A cardiologist explains eight conditions that can cause constant chest pain but no other symptoms.

What can possibly cause constant chest pain and no other symptoms?

The most common cause is angina, says Dr. Sameer Sayeed, a cardiologist at ColumbiaDoctors of Somers, NY.

Angina is chest pain as a result of coronary artery disease.

Dr. Sayeed explains, “If the pain is constant, there is likely a severe flow-limiting coronary artery lesion that is causing persistent inadequate blood flow and ischemia [impaired oxygen supply] to a portion of the heart, resulting in constant chest pain which will usually not abate unless medication is administered or percutaneous intervention as in a stent or angioplasty is performed.

“Or if enough time passes, that portion of the heart will either scar over and the pain will go away, or collateral circulation will develop and the pain will be relieved.”

Collateral circulation is when new coronary vessels develop and transport blood.

If you think you have angina, do NOT assume it will eventually scar over or collateral circulation will solve the problem. You may need a stent or even bypass surgery.

Other causes of constant chest pain without other symptoms:

Pericarditis—inflammation of the sac that surrounds the heart.

This “can cause a constant chest pain that is sometimes resolved with high dose NSAIDS or Colchicine, but sometimes is not relieved and can be constant until the inflammation of the pericardium subsides over time,” says Dr. Sayeed.

“Another cause of constant chest pain is musculoskeletal chest pain. This can be due to inflammation or soreness of the chest muscles themselves, similar to what occurs in other muscle groups of the body.

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“Or it can be due to inflammation of the joint between the ribs and breast bone, causing an arthritis type pain of these joints similar to other joints of the body, resulting in constant chest pain that may or may not be relieved by NSAIDS or other pain meds.”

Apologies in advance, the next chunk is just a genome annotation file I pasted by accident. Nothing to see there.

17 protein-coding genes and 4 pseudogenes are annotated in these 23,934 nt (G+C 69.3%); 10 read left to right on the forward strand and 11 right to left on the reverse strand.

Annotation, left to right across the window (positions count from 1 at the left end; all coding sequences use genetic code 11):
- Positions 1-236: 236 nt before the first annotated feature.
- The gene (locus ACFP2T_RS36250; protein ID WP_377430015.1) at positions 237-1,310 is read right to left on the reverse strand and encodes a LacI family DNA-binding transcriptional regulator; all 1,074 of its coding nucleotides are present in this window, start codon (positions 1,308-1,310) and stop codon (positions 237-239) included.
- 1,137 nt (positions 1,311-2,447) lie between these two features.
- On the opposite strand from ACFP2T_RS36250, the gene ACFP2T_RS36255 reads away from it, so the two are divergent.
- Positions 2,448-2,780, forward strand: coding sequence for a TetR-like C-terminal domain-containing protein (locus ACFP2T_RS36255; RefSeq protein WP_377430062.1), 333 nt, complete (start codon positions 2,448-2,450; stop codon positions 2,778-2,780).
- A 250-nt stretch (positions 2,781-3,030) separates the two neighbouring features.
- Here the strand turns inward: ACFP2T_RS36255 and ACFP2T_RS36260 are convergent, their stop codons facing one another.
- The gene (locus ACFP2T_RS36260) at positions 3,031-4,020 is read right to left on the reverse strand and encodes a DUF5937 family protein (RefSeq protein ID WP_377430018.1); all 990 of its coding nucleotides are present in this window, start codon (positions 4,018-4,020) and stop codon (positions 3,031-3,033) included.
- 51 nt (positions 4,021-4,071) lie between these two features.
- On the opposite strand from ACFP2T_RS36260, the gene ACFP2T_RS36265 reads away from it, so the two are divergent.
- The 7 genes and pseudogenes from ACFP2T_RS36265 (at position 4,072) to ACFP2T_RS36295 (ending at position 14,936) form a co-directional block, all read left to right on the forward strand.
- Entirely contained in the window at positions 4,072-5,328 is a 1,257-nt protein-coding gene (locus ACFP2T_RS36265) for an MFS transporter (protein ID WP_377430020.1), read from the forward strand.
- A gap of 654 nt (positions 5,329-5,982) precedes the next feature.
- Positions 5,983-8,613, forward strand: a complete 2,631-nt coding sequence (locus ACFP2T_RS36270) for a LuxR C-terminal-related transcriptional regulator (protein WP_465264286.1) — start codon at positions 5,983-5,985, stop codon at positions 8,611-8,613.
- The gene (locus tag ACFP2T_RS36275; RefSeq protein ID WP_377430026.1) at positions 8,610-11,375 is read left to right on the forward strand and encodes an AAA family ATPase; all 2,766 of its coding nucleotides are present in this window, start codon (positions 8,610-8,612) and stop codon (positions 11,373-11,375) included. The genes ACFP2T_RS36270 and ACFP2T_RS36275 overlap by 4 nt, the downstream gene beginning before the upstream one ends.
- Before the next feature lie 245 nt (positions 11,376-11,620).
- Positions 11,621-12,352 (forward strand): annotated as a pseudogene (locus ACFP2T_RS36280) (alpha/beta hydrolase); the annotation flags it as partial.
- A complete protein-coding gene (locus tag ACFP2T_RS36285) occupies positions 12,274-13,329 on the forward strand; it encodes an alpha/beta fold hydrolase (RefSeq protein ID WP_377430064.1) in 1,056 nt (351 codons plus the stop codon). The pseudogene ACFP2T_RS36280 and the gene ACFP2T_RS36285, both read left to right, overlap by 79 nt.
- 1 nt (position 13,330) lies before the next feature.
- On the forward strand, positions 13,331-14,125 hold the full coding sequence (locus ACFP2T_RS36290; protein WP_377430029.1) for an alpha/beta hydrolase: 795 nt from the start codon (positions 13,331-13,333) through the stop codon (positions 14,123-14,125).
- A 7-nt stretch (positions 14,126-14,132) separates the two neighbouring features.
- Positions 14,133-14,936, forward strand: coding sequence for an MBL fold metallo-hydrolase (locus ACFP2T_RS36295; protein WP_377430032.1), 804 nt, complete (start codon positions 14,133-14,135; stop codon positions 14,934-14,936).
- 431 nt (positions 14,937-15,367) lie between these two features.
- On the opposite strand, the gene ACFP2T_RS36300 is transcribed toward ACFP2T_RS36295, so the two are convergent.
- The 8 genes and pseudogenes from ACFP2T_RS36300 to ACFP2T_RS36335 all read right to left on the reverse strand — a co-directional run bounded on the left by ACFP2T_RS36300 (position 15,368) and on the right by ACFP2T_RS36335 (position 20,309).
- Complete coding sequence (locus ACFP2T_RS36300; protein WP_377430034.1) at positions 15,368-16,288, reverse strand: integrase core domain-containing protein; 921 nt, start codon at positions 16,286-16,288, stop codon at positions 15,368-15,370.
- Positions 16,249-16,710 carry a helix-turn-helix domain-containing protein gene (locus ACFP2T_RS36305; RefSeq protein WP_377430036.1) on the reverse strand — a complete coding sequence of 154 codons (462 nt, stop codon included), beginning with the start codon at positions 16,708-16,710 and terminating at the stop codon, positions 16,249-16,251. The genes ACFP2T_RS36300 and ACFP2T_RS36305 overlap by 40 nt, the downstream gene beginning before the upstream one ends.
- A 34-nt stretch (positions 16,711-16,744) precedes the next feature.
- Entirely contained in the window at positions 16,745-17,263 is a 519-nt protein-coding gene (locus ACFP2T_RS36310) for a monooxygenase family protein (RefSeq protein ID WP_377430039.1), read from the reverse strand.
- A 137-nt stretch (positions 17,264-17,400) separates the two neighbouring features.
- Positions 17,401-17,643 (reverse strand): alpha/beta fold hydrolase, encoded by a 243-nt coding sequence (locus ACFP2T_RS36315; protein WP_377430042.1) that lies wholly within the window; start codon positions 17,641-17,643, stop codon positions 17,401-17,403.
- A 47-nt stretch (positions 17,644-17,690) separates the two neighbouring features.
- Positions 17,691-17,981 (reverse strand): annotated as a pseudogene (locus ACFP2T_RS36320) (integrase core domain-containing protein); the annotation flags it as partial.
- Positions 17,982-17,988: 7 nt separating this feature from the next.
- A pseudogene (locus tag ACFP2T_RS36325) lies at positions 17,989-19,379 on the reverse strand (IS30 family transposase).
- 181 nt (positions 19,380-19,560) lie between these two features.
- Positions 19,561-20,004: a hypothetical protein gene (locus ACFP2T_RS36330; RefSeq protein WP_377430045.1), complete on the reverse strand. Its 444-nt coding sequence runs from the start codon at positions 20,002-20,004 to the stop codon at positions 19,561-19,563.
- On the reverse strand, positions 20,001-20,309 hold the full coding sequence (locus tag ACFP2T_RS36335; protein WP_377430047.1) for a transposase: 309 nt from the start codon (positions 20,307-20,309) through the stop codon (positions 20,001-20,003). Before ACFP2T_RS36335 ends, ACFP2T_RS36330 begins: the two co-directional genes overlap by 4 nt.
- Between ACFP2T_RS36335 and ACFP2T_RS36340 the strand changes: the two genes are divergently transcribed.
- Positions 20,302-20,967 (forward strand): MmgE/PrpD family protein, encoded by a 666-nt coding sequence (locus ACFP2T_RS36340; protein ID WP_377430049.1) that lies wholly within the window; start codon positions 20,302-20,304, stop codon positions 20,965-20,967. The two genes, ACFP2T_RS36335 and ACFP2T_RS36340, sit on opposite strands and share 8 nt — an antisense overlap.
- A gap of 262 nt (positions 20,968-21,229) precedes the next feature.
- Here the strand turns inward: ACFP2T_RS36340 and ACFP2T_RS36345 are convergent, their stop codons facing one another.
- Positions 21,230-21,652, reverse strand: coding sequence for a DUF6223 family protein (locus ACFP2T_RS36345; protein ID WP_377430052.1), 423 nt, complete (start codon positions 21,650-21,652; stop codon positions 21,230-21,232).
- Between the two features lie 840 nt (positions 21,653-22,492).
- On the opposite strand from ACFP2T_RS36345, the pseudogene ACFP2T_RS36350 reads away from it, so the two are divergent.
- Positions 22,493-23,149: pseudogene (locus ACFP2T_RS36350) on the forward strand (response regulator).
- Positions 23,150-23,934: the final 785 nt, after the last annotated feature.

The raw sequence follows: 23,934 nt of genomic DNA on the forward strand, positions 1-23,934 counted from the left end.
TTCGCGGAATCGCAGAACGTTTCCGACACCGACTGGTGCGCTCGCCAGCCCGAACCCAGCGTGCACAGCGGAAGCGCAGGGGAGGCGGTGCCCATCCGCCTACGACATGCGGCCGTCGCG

This last condition goes by the name of costochondritis, and it’s hardly unheard of in the bodybuilding world.

“Another cause of chest pain that tends to be more common in women is nerve related and involves the nerve fibers innervating the chest and the heart,” says Dr. Sayeed.

“These can become oversensitive and cause severe chest pain that cannot be explained by most cardiac tests, as these people often have a normal angiogram and stress testing and no muscle or chest wall or rib-breast bone joint tenderness.

“They are often helped by a pain management specialist.”

More Causes Yet

Dr. Sayeed continues, “Other causes of constant chest pain can be hiatal hernia which is when the stomach herniates [enters] into the chest cavity.”


The next condition shouldn’t be a surprise, what with all the TV ads about it: gastroesophageal reflux disease (GERD), “due to reflux of gastric acid into the esophagus, causing lower chest pain.”

Next on the list is an esophageal spasm. The esophagus is actually a muscle (though not skeletal muscle).

These spasms tend “to cause very painful constant chest pain.”

Finally, Dr. Sayeed says, “Certain lung conditions causing excessive coughing will also cause constant chest pain.”

Dr. Sayeed performs echocardiograms and stress tests at the Midtown Manhattan and Westchester offices at Columbia Doctors. He is also trained in cardiac CT imaging.
Lorra Garrick has been covering medical, fitness and cybersecurity topics for many years, having written thousands of articles for print magazines and websites, including as a ghostwriter. She’s also a former ACE-certified personal trainer.  




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